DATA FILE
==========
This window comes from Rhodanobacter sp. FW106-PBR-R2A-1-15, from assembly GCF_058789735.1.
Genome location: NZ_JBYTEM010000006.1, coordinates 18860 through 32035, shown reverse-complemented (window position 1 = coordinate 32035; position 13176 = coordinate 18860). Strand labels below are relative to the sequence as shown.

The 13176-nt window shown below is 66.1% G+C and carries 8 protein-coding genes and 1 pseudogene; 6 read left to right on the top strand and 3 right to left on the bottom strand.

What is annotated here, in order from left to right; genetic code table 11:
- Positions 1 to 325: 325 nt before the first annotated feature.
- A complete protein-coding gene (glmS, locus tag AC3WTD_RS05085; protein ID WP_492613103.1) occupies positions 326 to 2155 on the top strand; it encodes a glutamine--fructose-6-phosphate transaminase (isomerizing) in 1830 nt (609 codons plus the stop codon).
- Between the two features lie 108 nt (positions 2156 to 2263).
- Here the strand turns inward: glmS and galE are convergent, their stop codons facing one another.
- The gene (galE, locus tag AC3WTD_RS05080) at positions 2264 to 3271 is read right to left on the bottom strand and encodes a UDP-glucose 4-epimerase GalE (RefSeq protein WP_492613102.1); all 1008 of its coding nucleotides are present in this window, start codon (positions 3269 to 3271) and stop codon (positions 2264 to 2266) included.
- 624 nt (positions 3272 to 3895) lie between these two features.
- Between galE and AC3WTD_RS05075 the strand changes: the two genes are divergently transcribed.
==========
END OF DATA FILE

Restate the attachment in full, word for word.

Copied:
This window comes from Rhodanobacter sp. FW106-PBR-R2A-1-15, from assembly GCF_058789735.1.
Genome location: NZ_JBYTEM010000006.1, coordinates 18860 through 32035, shown reverse-complemented (window position 1 = coordinate 32035; position 13176 = coordinate 18860). Strand labels below are relative to the sequence as shown.

The 13176-nt window shown below is 66.1% G+C and carries 8 protein-coding genes and 1 pseudogene; 6 read left to right on the top strand and 3 right to left on the bottom strand.

What is annotated here, in order from left to right; genetic code table 11:
- Positions 1 to 325: 325 nt before the first annotated feature.
- A complete protein-coding gene (glmS, locus tag AC3WTD_RS05085; protein ID WP_492613103.1) occupies positions 326 to 2155 on the top strand; it encodes a glutamine--fructose-6-phosphate transaminase (isomerizing) in 1830 nt (609 codons plus the stop codon).
- Between the two features lie 108 nt (positions 2156 to 2263).
- Here the strand turns inward: glmS and galE are convergent, their stop codons facing one another.
- The gene (galE, locus tag AC3WTD_RS05080) at positions 2264 to 3271 is read right to left on the bottom strand and encodes a UDP-glucose 4-epimerase GalE (RefSeq protein WP_492613102.1); all 1008 of its coding nucleotides are present in this window, start codon (positions 3269 to 3271) and stop codon (positions 2264 to 2266) included.
- 624 nt (positions 3272 to 3895) lie between these two features.
- Between galE and AC3WTD_RS05075 the strand changes: the two genes are divergently transcribed.